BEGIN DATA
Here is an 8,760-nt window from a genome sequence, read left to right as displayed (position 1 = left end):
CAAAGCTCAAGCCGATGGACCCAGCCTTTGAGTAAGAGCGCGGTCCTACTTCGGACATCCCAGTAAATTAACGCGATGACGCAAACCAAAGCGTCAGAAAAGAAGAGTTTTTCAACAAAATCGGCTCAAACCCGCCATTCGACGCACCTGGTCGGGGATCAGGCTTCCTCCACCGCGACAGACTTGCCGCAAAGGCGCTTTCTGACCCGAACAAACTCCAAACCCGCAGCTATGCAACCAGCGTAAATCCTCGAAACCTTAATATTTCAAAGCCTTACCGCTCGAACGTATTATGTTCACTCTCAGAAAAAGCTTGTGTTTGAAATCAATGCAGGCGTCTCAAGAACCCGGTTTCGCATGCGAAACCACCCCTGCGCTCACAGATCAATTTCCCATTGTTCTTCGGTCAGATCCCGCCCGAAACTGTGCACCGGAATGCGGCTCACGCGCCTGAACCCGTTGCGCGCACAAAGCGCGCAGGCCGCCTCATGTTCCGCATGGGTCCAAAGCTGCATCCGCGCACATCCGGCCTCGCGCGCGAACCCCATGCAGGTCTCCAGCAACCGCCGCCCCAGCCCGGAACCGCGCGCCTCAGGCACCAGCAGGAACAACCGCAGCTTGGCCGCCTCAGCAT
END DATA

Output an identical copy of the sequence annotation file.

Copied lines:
Here is an 8,760-nt window from a genome sequence, read left to right as displayed (position 1 = left end):
CAAAGCTCAAGCCGATGGACCCAGCCTTTGAGTAAGAGCGCGGTCCTACTTCGGACATCCCAGTAAATTAACGCGATGACGCAAACCAAAGCGTCAGAAAAGAAGAGTTTTTCAACAAAATCGGCTCAAACCCGCCATTCGACGCACCTGGTCGGGGATCAGGCTTCCTCCACCGCGACAGACTTGCCGCAAAGGCGCTTTCTGACCCGAACAAACTCCAAACCCGCAGCTATGCAACCAGCGTAAATCCTCGAAACCTTAATATTTCAAAGCCTTACCGCTCGAACGTATTATGTTCACTCTCAGAAAAAGCTTGTGTTTGAAATCAATGCAGGCGTCTCAAGAACCCGGTTTCGCATGCGAAACCACCCCTGCGCTCACAGATCAATTTCCCATTGTTCTTCGGTCAGATCCCGCCCGAAACTGTGCACCGGAATGCGGCTCACGCGCCTGAACCCGTTGCGCGCACAAAGCGCGCAGGCCGCCTCATGTTCCGCATGGGTCCAAAGCTGCATCCGCGCACATCCGGCCTCGCGCGCGAACCCCATGCAGGTCTCCAGCAACCGCCGCCCCAGCCCGGAACCGCGCGCCTCAGGCACCAGCAGGAACAACCGCAGCTTGGCCGCCTCAGCAT